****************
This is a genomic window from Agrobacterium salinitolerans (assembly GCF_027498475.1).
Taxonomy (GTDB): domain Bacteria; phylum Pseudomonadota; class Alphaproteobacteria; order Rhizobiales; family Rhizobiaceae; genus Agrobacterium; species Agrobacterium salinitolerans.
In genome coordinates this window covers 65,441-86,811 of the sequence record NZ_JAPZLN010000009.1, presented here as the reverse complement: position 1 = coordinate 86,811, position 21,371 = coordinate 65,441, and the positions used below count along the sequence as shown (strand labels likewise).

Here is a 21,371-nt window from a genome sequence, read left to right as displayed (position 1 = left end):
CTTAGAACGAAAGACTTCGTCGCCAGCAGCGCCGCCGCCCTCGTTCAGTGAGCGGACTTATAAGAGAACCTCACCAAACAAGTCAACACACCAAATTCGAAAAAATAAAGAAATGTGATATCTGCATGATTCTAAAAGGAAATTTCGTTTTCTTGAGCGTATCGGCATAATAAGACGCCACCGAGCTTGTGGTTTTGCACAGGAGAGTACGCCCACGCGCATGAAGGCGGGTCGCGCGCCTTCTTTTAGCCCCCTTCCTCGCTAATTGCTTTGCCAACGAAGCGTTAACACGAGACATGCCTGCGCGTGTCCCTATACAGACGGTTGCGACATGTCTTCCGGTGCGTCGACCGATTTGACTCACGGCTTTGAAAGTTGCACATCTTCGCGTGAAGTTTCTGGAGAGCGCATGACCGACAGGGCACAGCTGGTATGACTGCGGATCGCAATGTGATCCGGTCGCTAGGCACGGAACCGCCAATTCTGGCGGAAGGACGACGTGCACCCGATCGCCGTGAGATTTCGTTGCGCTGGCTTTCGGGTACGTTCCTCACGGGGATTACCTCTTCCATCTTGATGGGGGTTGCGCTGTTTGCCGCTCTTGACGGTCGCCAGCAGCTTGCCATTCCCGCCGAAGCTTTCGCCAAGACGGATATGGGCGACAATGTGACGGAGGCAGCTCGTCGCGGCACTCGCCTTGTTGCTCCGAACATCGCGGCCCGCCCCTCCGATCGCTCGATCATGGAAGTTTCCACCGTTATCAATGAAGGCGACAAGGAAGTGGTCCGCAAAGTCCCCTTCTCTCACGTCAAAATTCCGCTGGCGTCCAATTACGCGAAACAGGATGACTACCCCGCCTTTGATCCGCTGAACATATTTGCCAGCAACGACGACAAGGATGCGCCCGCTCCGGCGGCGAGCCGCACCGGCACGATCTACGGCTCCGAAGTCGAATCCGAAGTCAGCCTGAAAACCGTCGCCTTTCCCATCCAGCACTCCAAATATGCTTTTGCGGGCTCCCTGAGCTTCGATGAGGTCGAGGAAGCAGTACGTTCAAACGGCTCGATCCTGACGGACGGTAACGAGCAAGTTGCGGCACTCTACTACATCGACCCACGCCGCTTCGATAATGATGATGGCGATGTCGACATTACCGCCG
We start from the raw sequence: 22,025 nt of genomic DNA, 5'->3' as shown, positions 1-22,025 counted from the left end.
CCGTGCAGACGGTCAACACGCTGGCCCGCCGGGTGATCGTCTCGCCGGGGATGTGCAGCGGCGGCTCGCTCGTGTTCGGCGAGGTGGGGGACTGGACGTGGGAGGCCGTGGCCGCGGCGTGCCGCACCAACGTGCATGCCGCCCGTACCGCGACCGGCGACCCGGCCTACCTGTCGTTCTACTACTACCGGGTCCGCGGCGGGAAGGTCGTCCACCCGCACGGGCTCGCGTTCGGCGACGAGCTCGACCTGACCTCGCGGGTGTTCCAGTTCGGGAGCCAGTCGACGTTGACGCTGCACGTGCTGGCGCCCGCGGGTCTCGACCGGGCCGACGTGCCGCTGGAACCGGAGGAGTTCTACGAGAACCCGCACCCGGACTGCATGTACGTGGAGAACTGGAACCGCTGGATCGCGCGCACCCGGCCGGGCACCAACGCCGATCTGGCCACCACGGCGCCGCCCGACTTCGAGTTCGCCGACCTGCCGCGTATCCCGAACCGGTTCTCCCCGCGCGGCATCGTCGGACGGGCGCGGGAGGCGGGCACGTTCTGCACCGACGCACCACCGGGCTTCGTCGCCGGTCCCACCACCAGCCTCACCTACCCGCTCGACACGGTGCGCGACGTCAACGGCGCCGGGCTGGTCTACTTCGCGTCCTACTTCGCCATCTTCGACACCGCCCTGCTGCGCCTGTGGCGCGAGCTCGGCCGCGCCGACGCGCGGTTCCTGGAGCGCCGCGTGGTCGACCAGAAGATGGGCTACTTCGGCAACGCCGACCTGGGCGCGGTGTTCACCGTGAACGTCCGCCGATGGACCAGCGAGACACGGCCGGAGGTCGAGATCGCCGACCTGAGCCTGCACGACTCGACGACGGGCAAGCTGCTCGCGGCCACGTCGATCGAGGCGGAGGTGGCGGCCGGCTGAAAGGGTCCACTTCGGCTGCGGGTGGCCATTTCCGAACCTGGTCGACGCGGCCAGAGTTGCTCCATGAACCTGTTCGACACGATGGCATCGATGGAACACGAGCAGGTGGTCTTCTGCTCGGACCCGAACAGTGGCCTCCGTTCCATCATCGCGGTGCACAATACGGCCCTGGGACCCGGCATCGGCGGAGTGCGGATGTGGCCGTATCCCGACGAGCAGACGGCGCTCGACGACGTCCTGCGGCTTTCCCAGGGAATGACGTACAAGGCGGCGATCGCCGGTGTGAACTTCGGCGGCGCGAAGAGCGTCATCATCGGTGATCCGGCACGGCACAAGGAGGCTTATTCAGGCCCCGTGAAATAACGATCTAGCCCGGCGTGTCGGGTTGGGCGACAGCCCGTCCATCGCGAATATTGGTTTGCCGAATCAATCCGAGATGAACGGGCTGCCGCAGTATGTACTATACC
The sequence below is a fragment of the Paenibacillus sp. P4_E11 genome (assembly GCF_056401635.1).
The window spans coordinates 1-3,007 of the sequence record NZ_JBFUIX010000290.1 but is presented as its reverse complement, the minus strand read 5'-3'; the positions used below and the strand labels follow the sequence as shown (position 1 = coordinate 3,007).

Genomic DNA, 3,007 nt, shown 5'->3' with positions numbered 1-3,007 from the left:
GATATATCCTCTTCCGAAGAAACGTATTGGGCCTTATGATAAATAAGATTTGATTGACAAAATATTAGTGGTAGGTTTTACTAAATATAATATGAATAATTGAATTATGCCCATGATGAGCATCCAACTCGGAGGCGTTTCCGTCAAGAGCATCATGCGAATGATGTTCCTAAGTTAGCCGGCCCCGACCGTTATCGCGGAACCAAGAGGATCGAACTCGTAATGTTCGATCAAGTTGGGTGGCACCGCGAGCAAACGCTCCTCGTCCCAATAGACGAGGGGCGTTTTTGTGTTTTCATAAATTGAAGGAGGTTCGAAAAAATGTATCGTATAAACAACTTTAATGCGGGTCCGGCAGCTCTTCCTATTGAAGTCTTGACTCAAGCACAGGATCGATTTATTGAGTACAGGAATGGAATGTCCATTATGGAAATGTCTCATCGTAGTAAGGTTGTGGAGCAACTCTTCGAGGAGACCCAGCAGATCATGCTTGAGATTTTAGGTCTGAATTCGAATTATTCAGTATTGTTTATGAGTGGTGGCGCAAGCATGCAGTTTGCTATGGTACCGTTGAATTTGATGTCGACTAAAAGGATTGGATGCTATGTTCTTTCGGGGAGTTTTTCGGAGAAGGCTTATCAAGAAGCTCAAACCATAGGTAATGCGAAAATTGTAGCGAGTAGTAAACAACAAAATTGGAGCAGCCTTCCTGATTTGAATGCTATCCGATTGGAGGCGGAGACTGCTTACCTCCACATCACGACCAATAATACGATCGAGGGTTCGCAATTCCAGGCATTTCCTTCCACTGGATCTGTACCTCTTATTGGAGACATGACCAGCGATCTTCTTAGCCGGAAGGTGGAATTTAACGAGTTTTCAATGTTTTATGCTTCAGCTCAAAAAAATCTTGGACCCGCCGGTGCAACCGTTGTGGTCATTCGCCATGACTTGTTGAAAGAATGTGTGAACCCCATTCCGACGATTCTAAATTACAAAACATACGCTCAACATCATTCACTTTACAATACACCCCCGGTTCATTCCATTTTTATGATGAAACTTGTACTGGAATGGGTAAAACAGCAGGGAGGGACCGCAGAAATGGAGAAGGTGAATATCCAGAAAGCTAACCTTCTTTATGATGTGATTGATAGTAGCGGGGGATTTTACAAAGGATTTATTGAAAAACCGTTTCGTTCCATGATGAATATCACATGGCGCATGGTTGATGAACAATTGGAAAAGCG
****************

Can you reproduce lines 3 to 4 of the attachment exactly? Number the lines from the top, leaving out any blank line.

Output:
In genome coordinates this window covers 65,441-86,811 of the sequence record NZ_JAPZLN010000009.1, presented here as the reverse complement: position 1 = coordinate 86,811, position 21,371 = coordinate 65,441, and the positions used below count along the sequence as shown (strand labels likewise).

Here is a 21,371-nt window from a genome sequence, read left to right as displayed (position 1 = left end):